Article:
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Guidelines on Effective Discipline

11/04/2018

Robert Sege, MD, PhDCorporal punishment – or the use of spanking as a disciplinary tool –increases aggression in young children in the long run, and is ineffective in teaching a child responsibility and self-control. In fact, new evidence suggests that it may cause harm to the child by affecting normal brain development. Other methods that teach children right from wrong are safer and more effective.

The American Academy of Pediatrics (AAP) policy statement, published online Monday November 5, 2018, also addresses the harm associated with verbal punishment, such as shaming or humiliation. The AAP supports educating parents on more effective discipline strategies that teach appropriate behavior and protect the child and others from harm.

“The good news is, fewer parents support the use of spanking than they did in the past,” said Robert D. Sege, MD, PhD, and a past member of AAP Committee on Child Abuse and Neglect, an author of the policy statement. “Yet corporal punishment remains legal in many states, despite evidence that it harms kids - not only physically and mentally, but in how they perform at school and how they interact with other children.”

LISTEN TO AN INTERVIEW WITH DR. SEGE.

Corporal punishment and harsh verbal abuse may cause a child to be fearful in the short term but does not improve behavior over the long term and may cause more aggressive behaviors, according to the AAP. In one study, young children who were spanked more than twice a month at age 3 were more aggressive at age 5. Those same children at age 9 still exhibited negative behaviors and lower receptive vocabulary scores, according to the research.

Research has shown that striking a child, yelling at or shaming them can elevate stress hormones and lead to changes in the brain’s architecture. Harsh verbal abuse is also linked to mental health problems in preteens and adolescents.

Experts hope to help families devise more effective disciplinary plans that help them to maintain a calm and controlled demeanor.

“It’s best to begin with the premise of rewarding positive behavior,” said Benjamin S. Siegel, MD, FAAP, co-author of the policy statement. “Parents can set up rules and expectations in advance. The key is to be consistent in following through with them.”

AAP recommends that pediatricians use their influence in office visits to help parents with age-appropriate strategies for handling their child’s discipline. They also may refer families to community resources for more intensive or targeted help.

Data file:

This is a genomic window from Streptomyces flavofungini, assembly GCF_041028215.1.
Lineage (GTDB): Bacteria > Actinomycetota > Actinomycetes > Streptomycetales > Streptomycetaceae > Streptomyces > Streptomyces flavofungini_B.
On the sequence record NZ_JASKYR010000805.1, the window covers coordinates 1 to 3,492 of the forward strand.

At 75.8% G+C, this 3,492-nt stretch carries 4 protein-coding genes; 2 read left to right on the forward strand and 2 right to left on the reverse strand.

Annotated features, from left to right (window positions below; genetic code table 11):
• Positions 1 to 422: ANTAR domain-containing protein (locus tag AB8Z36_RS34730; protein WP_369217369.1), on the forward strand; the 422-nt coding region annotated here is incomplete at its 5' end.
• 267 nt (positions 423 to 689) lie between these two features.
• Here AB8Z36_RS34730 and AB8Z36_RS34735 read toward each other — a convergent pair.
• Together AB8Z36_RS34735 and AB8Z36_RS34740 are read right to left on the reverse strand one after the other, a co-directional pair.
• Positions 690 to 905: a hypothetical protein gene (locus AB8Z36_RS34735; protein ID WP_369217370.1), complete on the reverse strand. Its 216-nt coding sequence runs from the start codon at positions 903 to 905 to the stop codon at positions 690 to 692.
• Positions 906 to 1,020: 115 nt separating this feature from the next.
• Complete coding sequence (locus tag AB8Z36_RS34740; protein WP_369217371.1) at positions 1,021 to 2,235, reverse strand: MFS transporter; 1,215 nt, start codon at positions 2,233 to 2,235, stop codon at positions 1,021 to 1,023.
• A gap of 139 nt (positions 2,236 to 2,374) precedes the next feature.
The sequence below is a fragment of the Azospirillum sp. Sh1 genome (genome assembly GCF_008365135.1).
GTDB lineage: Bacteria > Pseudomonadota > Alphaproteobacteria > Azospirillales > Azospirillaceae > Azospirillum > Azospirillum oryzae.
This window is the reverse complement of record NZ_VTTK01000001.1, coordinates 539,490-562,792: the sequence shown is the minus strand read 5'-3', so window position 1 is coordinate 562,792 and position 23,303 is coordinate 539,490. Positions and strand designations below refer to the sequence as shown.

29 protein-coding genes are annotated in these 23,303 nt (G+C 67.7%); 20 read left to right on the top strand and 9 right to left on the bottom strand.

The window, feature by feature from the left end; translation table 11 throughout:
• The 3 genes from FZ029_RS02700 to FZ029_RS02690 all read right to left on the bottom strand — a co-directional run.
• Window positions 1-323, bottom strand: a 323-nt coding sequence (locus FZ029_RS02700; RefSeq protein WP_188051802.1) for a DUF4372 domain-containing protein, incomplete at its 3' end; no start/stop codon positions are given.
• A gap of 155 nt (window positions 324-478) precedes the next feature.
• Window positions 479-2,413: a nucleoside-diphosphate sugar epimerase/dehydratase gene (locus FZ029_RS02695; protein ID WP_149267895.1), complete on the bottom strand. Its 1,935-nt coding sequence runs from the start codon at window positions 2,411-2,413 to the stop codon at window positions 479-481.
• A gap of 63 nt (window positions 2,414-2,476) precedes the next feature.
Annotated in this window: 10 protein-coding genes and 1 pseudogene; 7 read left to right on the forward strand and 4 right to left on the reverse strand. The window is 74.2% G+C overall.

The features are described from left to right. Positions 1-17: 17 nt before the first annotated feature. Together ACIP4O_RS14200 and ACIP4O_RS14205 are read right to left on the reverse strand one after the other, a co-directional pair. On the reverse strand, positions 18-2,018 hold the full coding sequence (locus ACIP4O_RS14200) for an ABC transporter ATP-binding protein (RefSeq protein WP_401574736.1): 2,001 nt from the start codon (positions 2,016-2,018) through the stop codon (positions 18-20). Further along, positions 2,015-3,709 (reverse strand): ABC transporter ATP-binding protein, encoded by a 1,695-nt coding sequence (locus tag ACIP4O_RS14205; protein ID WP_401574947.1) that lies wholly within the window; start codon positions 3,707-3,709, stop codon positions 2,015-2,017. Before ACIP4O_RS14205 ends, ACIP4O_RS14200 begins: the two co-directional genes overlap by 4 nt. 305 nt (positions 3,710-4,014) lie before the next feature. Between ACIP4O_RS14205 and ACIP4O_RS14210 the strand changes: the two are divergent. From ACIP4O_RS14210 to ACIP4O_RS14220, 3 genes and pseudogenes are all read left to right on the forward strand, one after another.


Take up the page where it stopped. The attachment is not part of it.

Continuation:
The policy statement provides educational resources where physicians and parents can learn healthy forms of discipline, such as limit setting, redirecting and setting expectations. These include the Essentials for Parenting Toddlers and Preschoolers from the Centers for Disease Control, the American Academy of Pediatrics Healthy Children and Connected Kids: Safe Strong, Secure websites. Check out this list of tips here.

Tips on Positive Reinforcement and Effective Discipline

From the American Academy of Pediatrics and Centers for Disease Control

A recent policy statement from the American Academy of Pediatrics (AAP) stresses that spanking and verbal abuse is not a way to provide effective discipline and in fact, could be harmful long-term. The policy states that positive reinforcement of appropriate behaviors works best. That includes modeling behaviors you would like to see in your children and paying attention to good behaviors and praising them.

You can decrease bad behaviors by ignoring them (as long as the child is not doing something dangerous). However, this only works if you give your child attention for their good behaviors.

If bad behavior happens:

For children ages 2 to 5 -

Redirecting:

  • Sometimes children misbehave because they are bored or don’t know any better. Find something else for your child to do. Bring out a game or toy or turn on some music and dance.
  • Be prepared—anticipate and plan for situations and your children’s behavior by talking about upcoming activities and how you want them to behave. Set future expectations.

Timeouts:

  • Warn your child first. “If you don’t stop, you’ll have a time-out.”
  • Name the behavior “No hitting.”
  • Have your child go to a quiet place, like a corner of a room, not the bedroom or a play room.
  • Start the timer – 1 minute for each year of age.
  • If your child leaves the time out area, have the child go back.
  • Restart the timer. Explain the need to “stay put” until it’s over.

Withholding Privileges: This is when you tell your child that if she does not cooperate, she will have to give something up she likes. The following are a few things to keep in mind when you use this technique:

  • Never take away something your child truly needs, such as a meal.
  • Choose something that your child values that is related to the misbehavior.
  • For children younger than 6 or 7 years, withholding privileges works best if done right away. For example, if your child misbehaves in the morning, do not tell her she can't watch TV that evening. There is too much time in between, and she probably will not connect the behavior with the consequence.
  • Be sure you can follow through on your promise.

Keep Your Temper in Check: Always watch your own behavior around your child. One of the best ways to teach him or her appropriate behavior is to control your own temper. Here are some suggestions for when you are on the verge of losing control:

  • Make sure your child is in a safe place, such as a playpen or bedroom and take a timeout yourself
  • Have a cup of tea or coffee
  • Call a friend or spouse
  • Meditate or listen to music

When you return to your child, hug each other and start fresh.